Dr David Unwin has completed another study in his practice patients showing that a low carb diet greatly reduces fatty liver, weight and blood sugar. The knock on effects on the prescribing budget, secondary care referrals and complications can only be a good thing for the struggling NHS. His practice alone, compared to those in his area, is making savings when it comes to diabetes care. Currently 66-70% of the adult UK population is overweight or obese, 20-30% have non alcoholic fatty liver disease and 10% have diabetes. The low carbing community remains mystified as to how such a rational, safe and effective treatment option is still side-lined by most diabetology clinics, NICE, and Diabetes UK.
Dr Unwin estimates that between £15,000-£30,000 a year has been knocked off his prescribing budget for a single practice in which the low carb diet was routinely offered to patients. While the drug spend continues to rise in adjacent practices, his budget has not risen in the last three years. His patients are now officially thinner than in neighbouring practices and below the national average. In two years the average blood sugar has come down 10% and is now below the national average of 61.5 mmol/mol.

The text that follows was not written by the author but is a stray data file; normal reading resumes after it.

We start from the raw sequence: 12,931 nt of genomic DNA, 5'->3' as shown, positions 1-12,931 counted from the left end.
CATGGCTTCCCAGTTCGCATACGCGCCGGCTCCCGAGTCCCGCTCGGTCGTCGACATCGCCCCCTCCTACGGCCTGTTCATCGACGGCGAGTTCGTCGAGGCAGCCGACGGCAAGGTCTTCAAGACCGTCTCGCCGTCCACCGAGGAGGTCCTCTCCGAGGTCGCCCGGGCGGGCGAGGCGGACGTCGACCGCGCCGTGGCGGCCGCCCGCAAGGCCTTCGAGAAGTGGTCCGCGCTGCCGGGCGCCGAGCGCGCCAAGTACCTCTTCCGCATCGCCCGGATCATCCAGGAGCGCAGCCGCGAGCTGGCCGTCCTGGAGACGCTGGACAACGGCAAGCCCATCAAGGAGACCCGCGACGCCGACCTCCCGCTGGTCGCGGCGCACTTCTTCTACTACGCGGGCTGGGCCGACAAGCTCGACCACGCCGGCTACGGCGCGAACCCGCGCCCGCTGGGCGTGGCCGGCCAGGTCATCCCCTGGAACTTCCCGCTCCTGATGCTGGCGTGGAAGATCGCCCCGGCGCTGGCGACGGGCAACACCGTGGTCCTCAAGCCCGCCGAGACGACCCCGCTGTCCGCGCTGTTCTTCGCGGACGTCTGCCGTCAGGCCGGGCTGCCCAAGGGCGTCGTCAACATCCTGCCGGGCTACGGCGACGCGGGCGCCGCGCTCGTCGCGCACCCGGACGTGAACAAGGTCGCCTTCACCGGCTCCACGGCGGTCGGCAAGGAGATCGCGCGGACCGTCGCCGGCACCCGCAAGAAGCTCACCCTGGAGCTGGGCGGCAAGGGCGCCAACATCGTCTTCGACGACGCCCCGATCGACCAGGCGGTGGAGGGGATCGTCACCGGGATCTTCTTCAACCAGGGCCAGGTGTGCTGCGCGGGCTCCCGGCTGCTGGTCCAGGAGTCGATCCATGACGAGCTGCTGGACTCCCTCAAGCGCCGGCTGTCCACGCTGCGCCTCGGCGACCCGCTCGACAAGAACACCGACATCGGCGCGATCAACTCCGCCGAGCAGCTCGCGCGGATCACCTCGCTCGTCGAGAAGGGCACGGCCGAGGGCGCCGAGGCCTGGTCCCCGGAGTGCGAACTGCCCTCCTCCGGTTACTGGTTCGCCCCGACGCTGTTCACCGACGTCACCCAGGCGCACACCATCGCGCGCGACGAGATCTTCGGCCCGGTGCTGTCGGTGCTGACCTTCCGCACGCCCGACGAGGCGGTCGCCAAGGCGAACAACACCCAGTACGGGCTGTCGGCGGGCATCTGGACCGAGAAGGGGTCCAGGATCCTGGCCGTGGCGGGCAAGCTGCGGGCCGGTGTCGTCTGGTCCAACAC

Here is the abstract which we are proud to present ahead of publication in Diabesity in Practice in September 15.
Unwin DJ1, Cuthertson DJ2, Feinman R3, Sprung VS2 (2015) A pilot study to explore the role of a low-carbohydrate intervention to improve GGT levels and HbA1c.Diabesity in Practice 4 [in press]
1Norwood Surgery, Norwood Ave, Southport. 2Department of Obesity and Endocrinology, Institute of Ageing & Chronic Disease, University of Liverpool, UK. 3Professor of biochemistry and medical researcher at State University of New York Health Science Center at Brooklyn, USA.
Working title: Raised GGT levels, Diabetes and NAFLD: Is dietary carbohydrate a link? Primary care pilot of a low carbohydrate diet
Abnormal liver function tests are often attributed to excessive alcohol consumption and/or medication without further investigation. However they may be secondary to non-alcoholic fatty liver disease (NAFLD). Considering the increased cardiovascular and metabolic risk of NAFLD, identification and effective risk factor management of these patients is critical. NAFLD is now prevalent in 20-30% of adults in the Western World
Design 69 patients with a mean GGT of 77 iu/L (NR 0-50) and an average BMI of 34.4Kg/m2 were recruited opportunistically and advised on reducing total glucose intake (including starch), while increasing intake of natural fats, vegetables and protein.